Apparently the new research shows that our ancestors didn't sleep 8 hours straight but rather had what is called "segmented sleep", which was divided into "first" and "second sleep" with a period in between used for prayer, meditation, writing poetry, making love with your spouse (doctors recommended it for a better chance of conception) and even visiting neighbours in some cases.
The researchers speculate that it was the way our bodies adjusted to the long hours of darkness, especially during those winter nights, when it's dark for about 14 hours. It all started changing when the big cities such as Paris and Amsterdam introduced street lightning and segmented sleep virtually disappeared during and after Industrial Revolution with its cult of efficiency. It was considered wasteful just to spend so many hours in bed doing nothing and moreover, late evenings became a fashionable time for socialising.
The existence of segmented sleep explains something which has always puzzled me, namely the fact that monasteries used to have special midnight sermons (and some probably do now). It also shows that our ancestors probably used to lead a more relaxed lifestyle and enjoyed more rest than we do now.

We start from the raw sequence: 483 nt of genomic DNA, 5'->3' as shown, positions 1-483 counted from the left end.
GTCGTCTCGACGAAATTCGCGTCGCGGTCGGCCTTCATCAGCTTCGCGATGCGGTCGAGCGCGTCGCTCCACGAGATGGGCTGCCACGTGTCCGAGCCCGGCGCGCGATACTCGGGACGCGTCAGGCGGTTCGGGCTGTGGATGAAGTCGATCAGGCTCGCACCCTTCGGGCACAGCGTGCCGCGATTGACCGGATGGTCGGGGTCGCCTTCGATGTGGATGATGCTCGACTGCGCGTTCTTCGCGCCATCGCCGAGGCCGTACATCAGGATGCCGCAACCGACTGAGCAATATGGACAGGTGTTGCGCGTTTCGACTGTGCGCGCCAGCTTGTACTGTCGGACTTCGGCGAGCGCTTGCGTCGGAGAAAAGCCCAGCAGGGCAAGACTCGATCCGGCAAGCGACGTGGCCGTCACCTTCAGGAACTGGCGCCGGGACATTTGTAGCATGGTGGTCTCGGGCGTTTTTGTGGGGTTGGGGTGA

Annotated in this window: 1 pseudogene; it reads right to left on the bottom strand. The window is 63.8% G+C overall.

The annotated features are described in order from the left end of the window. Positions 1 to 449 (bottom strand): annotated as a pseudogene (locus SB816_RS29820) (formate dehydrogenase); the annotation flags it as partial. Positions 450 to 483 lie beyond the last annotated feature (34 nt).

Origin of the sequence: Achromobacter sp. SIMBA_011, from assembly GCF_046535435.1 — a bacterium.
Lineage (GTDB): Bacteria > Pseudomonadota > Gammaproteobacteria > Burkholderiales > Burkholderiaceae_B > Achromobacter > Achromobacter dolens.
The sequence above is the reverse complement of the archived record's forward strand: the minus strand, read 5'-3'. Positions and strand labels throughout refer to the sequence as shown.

The interesting thing is that some doctors speculate that the two-hour interval between the first and second sleep was important for stress reduction, as during this period of being not totally awake and not fully asleep the pituitary gland produced high levels of prolactin, a stress-reducing hormone.
If you are interested in this topic, here are some links:
The long and short of bimodal sleep
Your Ancestors Didn't Sleep Like You
The myth of eight-hour sleep
If you wake up in the middle of the night, it doesn't necessarily mean you suffer from insomnia. It can just be that your body tries to revert to the ancient sleeping patterns!